Some Comments on the EPTS Member Agreement

April 6, 2008

The Event Processing Technical Society (EPTS) has been meeting, informally, for around three years.  Now there is a Call for EPTS Founding Members, from the EPTS Steering Committee and a related Members Agreement for the EPTS.

Here are my initial comments:

First, the Member Agreement calls for the EPTS Steering Committee (EPTSTC), basically the same committee that has been in place for three years to date, to continue their work for two more years before a general election.  This means that the current committee will have been in place for more than 5 years before a general election is held.

My comment is that the folks currently on the EPTSTC are good people, there is no doubt about this.  However, I believe that the event processing community would be better served if a generally election was held within 3 months of formalizing the EPTS membership.

There are many reasons for doing this, and I don’t think it is necessary to describe all the benefits.  The benefits far outweight any downside, so I would urge the EPTS Steering Committee to revise the Member Agreement immediately (because the agreement was sent out before soliciting general comments from the EPTS community at large).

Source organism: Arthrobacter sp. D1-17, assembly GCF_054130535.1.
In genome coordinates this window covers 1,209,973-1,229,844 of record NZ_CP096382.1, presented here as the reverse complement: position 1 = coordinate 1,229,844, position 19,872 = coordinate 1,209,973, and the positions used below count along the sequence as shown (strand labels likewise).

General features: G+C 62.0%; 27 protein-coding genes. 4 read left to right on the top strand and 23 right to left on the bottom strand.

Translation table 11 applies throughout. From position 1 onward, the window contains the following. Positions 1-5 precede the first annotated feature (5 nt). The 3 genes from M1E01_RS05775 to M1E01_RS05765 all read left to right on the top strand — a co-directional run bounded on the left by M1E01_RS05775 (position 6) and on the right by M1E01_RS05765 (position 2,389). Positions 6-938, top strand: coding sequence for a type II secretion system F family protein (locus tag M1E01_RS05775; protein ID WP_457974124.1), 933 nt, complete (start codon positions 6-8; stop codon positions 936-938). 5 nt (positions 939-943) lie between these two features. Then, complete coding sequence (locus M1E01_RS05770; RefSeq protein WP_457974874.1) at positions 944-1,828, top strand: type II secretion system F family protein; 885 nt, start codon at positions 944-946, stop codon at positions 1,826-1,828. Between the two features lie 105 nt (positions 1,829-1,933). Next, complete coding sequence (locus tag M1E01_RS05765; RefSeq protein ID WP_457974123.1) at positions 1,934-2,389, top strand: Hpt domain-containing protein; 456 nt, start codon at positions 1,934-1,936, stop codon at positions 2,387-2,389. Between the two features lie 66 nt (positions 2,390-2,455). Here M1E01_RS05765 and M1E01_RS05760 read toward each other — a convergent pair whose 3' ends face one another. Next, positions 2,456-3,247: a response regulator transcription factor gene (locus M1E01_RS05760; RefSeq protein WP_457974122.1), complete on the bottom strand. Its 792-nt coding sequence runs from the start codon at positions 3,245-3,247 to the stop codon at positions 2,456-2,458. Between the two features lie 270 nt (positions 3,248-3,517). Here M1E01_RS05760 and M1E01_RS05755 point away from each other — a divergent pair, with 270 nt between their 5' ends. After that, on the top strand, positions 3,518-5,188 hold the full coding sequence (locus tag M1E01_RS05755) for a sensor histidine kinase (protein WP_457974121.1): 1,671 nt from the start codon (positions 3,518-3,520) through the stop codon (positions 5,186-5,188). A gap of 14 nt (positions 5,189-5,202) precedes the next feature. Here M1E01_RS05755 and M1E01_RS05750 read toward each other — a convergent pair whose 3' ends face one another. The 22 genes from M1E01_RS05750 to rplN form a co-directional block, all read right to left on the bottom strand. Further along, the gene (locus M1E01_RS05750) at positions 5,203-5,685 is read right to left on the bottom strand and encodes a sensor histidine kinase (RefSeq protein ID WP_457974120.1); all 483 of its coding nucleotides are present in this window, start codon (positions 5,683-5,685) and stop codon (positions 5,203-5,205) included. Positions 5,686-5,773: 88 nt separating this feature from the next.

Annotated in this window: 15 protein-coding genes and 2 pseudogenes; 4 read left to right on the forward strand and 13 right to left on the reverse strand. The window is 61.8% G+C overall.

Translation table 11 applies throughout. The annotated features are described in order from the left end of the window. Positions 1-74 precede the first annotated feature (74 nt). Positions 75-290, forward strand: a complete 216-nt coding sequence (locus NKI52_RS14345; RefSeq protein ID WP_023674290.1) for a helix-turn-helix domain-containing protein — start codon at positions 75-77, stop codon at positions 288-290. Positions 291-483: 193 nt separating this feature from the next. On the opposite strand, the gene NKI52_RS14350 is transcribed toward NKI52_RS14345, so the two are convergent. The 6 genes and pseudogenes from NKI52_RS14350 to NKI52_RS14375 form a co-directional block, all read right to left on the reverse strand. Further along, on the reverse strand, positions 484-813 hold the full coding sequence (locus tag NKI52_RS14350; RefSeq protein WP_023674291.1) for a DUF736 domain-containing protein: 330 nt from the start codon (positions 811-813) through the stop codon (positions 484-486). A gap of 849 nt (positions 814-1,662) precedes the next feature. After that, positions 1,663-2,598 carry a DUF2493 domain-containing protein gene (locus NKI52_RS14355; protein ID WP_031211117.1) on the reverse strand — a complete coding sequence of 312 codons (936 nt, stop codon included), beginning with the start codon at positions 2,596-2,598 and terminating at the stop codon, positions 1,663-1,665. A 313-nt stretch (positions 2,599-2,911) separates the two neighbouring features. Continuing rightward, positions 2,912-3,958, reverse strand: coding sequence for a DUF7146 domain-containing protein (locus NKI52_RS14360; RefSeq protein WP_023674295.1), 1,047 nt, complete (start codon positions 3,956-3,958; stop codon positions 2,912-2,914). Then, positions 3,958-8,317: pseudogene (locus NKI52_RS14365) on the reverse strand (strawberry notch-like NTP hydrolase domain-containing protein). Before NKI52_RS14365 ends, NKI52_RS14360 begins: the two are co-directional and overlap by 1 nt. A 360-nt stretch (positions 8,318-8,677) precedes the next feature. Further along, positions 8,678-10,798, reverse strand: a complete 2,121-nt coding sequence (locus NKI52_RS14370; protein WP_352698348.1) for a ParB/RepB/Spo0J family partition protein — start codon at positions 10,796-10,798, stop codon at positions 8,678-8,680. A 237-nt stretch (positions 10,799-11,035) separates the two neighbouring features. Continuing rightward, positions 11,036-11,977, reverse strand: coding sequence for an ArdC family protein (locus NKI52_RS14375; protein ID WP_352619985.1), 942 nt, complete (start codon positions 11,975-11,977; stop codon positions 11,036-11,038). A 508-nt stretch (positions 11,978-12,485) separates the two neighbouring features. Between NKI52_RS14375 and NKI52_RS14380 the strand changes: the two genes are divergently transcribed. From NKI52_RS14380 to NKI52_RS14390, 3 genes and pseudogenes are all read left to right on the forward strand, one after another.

Second,  the Member Agreement specifies that every two years, only half of the Steering Committee will be elected.      I disagree with this approach and think that all of the Steering Committee should be reelected every two years.  

The rationale for this is that the EPTS Steering Committee is not a governing body like the US Congress where changes in public sentiment can impact national security.   It is much better to have the entire Steering Committee up for relection every two years.   

I have quite a few other concerns the with EPTS Member Agreement.   Basically, the agreement needs to be written with an eye toward a more flexible, open and inclusive process that puts the future of the EPTS square into the hands of the event processing community, not a small group of well intended folks who represent a small part of the overall event processing community and worldview.

In closing, the EPTS Membership Agreement should be rewritten and the draft should go out for open comments before sending out a final version (as was done this time).   The entire process should also be transparent, in my opinion.

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Please Welcome Dr. Rainer von Ammon to The CEP Blog

February 12, 2008

Today is an especially joyful occasion on The CEP Blog.    I am pleased to announce that one of the world’s top experts on CEP, Dr. Rainer von Ammon, has joined the blog.